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A quantitative analysis of risk-sharing agreements with patient compliance programs for improving adherence in chronic diseases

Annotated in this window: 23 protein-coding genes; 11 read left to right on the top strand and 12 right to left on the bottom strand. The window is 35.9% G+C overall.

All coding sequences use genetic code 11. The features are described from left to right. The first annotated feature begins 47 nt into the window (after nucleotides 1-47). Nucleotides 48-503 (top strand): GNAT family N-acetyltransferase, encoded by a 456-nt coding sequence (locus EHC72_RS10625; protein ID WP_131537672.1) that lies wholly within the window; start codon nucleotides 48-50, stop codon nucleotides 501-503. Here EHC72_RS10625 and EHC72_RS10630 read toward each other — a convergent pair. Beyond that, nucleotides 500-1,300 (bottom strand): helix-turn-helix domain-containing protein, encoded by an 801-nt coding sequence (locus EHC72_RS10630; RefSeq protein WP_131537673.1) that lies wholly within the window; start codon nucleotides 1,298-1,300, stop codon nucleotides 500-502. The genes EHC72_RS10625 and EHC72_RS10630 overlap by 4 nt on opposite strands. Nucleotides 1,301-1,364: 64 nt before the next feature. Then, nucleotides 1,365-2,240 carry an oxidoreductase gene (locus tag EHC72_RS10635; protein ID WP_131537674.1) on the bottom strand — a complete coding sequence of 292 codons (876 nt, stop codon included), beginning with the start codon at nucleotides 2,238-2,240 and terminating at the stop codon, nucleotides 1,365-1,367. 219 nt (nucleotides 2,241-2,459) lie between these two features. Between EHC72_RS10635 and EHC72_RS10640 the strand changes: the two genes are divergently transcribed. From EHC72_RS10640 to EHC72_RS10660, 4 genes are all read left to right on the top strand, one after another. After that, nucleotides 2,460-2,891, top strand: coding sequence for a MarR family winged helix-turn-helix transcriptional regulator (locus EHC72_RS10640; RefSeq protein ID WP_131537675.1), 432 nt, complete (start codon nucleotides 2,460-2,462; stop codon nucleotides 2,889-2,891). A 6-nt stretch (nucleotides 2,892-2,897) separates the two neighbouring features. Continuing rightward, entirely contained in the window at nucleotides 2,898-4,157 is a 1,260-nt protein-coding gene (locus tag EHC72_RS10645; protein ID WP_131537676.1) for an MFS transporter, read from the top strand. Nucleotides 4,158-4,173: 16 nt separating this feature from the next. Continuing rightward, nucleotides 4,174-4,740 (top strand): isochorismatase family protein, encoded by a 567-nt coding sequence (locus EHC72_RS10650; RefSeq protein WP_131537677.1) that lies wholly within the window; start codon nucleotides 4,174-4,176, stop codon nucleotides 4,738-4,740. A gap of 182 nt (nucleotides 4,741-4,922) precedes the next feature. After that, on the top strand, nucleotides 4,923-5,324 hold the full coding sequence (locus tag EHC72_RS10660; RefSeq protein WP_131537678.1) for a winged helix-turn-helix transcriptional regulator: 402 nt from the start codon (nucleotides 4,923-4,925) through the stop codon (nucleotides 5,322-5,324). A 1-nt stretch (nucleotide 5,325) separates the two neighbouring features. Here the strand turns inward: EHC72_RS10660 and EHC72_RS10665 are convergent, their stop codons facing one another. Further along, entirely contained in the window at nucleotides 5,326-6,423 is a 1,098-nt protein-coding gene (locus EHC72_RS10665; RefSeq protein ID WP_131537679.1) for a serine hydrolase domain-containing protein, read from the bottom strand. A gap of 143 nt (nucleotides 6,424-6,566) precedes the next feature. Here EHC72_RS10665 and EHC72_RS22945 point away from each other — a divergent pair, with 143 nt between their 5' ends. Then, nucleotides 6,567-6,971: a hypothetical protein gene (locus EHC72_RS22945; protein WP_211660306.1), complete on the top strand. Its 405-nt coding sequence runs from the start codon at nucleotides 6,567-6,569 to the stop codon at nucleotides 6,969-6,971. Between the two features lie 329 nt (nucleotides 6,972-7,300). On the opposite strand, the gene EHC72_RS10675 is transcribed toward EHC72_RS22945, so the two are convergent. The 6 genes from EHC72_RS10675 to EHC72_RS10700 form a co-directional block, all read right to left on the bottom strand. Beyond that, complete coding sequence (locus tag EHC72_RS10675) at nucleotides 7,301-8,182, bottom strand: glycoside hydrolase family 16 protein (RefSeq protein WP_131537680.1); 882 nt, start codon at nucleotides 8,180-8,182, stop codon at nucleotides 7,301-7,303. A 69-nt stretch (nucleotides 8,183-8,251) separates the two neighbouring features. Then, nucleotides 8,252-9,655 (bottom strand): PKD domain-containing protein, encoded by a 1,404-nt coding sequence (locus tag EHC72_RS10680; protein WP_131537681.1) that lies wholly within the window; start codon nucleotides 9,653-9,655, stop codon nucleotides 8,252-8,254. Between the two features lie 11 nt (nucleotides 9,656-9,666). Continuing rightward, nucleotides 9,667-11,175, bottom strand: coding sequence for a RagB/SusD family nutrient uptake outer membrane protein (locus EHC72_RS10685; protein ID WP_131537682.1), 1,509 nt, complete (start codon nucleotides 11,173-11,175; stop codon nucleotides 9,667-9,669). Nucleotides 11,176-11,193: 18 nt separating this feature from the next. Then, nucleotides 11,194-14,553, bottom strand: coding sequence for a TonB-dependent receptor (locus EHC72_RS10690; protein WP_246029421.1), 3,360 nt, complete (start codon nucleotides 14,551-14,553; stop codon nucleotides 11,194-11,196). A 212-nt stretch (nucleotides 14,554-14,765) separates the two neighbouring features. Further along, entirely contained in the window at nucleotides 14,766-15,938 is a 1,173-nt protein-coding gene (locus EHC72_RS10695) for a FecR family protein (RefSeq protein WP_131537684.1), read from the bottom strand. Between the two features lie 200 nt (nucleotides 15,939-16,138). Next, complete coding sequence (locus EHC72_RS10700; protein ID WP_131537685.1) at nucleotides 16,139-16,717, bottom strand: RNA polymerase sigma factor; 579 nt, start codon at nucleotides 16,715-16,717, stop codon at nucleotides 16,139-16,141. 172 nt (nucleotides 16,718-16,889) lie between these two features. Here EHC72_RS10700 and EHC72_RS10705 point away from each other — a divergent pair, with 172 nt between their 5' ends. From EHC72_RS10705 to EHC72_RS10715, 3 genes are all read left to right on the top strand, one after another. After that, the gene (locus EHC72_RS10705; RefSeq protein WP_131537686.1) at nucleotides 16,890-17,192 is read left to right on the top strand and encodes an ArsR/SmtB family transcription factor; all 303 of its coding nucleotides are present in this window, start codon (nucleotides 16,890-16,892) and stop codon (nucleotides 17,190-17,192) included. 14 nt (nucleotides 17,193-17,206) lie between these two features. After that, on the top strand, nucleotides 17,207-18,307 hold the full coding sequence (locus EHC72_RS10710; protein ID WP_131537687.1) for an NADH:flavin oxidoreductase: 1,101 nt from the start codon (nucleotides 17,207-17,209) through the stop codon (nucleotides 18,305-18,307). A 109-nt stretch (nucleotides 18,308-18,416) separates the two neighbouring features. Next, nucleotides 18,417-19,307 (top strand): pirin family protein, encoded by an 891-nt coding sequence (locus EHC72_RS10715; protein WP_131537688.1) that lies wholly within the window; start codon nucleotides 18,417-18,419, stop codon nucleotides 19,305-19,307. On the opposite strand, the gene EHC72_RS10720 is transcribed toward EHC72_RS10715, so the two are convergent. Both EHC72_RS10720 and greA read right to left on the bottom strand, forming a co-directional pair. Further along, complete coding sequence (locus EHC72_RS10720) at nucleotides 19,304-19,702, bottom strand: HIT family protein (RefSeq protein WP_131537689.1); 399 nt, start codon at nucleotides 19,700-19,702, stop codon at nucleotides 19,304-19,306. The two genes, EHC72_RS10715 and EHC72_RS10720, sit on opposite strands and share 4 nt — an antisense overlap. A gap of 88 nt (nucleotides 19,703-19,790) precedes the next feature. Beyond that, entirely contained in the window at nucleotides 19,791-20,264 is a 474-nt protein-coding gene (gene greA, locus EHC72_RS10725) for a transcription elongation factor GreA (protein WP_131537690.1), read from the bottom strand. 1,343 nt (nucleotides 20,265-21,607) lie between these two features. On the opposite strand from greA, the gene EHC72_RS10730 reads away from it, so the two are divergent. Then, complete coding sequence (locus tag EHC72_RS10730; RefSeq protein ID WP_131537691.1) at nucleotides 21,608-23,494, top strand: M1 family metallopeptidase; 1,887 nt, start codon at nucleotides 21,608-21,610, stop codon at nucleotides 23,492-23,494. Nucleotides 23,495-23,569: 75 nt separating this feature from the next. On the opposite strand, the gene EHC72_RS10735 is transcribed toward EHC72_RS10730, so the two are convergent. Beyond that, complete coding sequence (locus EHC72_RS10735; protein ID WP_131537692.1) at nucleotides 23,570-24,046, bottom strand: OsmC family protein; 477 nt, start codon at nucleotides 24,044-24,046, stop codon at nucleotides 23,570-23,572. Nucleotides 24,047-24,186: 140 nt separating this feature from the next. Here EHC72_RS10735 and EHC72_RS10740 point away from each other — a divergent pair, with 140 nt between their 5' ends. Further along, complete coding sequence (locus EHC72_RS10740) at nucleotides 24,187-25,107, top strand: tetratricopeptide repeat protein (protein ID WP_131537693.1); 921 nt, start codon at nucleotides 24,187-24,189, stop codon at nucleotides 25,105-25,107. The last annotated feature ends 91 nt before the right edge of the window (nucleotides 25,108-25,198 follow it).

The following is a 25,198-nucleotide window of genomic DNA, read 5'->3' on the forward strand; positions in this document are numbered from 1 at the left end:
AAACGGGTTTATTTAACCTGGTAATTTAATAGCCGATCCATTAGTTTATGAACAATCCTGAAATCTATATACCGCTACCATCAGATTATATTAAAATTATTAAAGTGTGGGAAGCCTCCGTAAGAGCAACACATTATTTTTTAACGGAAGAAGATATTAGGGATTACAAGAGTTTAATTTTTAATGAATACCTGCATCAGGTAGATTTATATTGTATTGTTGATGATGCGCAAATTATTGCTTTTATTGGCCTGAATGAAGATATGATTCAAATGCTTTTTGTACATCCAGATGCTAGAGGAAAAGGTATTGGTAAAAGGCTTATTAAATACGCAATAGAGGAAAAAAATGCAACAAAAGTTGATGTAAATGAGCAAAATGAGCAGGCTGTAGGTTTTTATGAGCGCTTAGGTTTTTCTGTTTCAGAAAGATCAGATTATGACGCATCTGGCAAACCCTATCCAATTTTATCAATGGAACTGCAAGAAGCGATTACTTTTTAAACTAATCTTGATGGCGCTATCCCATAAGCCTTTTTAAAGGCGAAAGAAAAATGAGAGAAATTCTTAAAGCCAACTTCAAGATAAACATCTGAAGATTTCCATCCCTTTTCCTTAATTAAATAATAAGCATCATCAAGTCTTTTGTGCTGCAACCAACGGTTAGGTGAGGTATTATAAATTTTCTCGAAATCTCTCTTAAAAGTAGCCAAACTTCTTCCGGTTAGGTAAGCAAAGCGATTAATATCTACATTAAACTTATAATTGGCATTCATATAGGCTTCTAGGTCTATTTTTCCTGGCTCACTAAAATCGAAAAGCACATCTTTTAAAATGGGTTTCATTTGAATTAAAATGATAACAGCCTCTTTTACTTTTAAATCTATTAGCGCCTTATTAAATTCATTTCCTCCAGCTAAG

Adherence to medication, especially in chronic diseases, is a big challenge for patients, drugmakers, and payers. To promote adherence, patient compliance programs have been developed by either drugmakers or payers, and most recently by a collaborative effort of both. In this paper, we consider such a compliance program run by the payer under an innovative form of risk-sharing agreement in which a drugmaker provides a discount to the payer if the adherence exceeds a certain threshold. It is the opposite of a traditional performance-based risk-sharing, in which a drugmaker provides a discount if the drug performance is below a certain standard. Both the payer and the drugmaker can benefit from this agreement: the payer can have more patients being cured and the drugmaker can sell more drugs. We develop a multi-stage sequential game to investigate how to promote patient adherence, what type of risk-sharing agreement should be used, and how prices are negotiated and determined under various situations. We also compare different pricing policies and their impacts on patients, payers, drugmakers as well as on the society. It is the first theoretical exploration of patient compliance programs under a risk-sharing agreement. Our analysis not only contributes to the literature but also provides managerial insights into how to improve patients’ health, drugmakers’ profit, payers’ utility, and social welfare, as well as how to balance the conflicted interest of different parties.

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